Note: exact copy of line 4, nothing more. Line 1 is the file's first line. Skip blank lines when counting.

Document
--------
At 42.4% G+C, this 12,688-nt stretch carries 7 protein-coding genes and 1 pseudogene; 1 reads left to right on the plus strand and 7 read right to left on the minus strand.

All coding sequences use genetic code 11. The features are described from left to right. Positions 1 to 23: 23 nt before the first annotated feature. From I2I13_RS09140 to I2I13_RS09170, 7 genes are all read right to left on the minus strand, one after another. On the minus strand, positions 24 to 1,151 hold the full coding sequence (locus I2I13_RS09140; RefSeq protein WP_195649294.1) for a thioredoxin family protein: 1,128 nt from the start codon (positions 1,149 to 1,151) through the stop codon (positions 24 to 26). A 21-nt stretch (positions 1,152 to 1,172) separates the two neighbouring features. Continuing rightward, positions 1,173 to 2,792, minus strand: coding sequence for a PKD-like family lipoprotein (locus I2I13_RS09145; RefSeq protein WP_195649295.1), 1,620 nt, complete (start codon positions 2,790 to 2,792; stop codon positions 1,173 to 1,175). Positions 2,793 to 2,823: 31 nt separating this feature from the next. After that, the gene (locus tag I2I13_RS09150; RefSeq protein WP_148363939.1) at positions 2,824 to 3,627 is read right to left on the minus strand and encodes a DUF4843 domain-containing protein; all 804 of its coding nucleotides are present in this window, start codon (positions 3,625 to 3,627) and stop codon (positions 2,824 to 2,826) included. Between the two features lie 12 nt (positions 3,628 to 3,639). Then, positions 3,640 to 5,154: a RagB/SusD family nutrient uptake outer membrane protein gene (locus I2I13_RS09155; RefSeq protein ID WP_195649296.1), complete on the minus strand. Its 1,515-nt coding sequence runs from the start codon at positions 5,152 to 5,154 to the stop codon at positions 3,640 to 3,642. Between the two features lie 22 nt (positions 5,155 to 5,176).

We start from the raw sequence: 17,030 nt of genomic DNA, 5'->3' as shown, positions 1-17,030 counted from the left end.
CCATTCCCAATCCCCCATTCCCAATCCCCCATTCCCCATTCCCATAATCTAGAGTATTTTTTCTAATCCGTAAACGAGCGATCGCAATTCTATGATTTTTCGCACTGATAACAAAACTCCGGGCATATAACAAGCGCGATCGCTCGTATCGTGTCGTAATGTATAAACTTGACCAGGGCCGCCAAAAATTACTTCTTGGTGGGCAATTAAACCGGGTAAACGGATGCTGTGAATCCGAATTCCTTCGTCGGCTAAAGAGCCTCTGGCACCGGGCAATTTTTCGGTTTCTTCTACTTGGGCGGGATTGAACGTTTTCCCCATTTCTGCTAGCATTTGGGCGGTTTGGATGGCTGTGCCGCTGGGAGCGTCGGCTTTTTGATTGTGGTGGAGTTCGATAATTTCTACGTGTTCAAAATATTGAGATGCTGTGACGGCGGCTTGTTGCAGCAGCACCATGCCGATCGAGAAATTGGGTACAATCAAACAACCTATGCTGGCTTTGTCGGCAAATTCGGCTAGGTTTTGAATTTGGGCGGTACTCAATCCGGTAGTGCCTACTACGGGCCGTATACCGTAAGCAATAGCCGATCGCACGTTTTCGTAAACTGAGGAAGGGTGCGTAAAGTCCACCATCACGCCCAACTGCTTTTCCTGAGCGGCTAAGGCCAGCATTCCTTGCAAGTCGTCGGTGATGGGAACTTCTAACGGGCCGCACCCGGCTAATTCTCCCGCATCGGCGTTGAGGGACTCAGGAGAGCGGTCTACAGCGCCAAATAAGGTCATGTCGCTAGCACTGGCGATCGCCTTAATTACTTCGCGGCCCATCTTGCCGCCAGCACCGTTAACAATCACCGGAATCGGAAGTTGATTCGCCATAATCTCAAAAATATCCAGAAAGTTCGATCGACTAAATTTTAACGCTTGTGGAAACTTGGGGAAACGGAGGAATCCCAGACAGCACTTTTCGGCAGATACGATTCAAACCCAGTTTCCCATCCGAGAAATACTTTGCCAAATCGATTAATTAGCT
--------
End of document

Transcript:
CCATTCCCAATCCCCCATTCCCAATCCCCCATTCCCCATTCCCATAATCTAGAGTATTTTTTCTAATCCGTAAACGAGCGATCGCAATTCTATGATTTTTCGCACTGATAACAAAACTCCGGGCATATAACAAGCGCGATCGCTCGTATCGTGTCGTAATGTATAAACTTGACCAGGGCCGCCAAAAATTACTTCTTGGTGGGCAATTAAACCGGGTAAACGGATGCTGTGAATCCGAATTCCTTCGTCGGCTAAAGAGCCTCTGGCACCGGGCAATTTTTCGGTTTCTTCTACTTGGGCGGGATTGAACGTTTTCCCCATTTCTGCTAGCATTTGGGCGGTTTGGATGGCTGTGCCGCTGGGAGCGTCGGCTTTTTGATTGTGGTGGAGTTCGATAATTTCTACGTGTTCAAAATATTGAGATGCTGTGACGGCGGCTTGTTGCAGCAGCACCATGCCGATCGAGAAATTGGGTACAATCAAACAACCTATGCTGGCTTTGTCGGCAAATTCGGCTAGGTTTTGAATTTGGGCGGTACTCAATCCGGTAGTGCCTACTACGGGCCGTATACCGTAAGCAATAGCCGATCGCACGTTTTCGTAAACTGAGGAAGGGTGCGTAAAGTCCACCATCACGCCCAACTGCTTTTCCTGAGCGGCTAAGGCCAGCATTCCTTGCAAGTCGTCGGTGATGGGAACTTCTAACGGGCCGCACCCGGCTAATTCTCCCGCATCGGCGTTGAGGGACTCAGGAGAGCGGTCTACAGCGCCAAATAAGGTCATGTCGCTAGCACTGGCGATCGCCTTAATTACTTCGCGGCCCATCTTGCCGCCAGCACCGTTAACAATCACCGGAATCGGAAGTTGATTCGCCATAATCTCAAAAATATCCAGAAAGTTCGATCGACTAAATTTTAACGCTTGTGGAAACTTGGGGAAACGGAGGAATCCCAGACAGCACTTTTCGGCAGATACGATTCAAACCCAGTTTCCCATCCGAGAAATACTTTGCCAAATCGATTAATTAGCT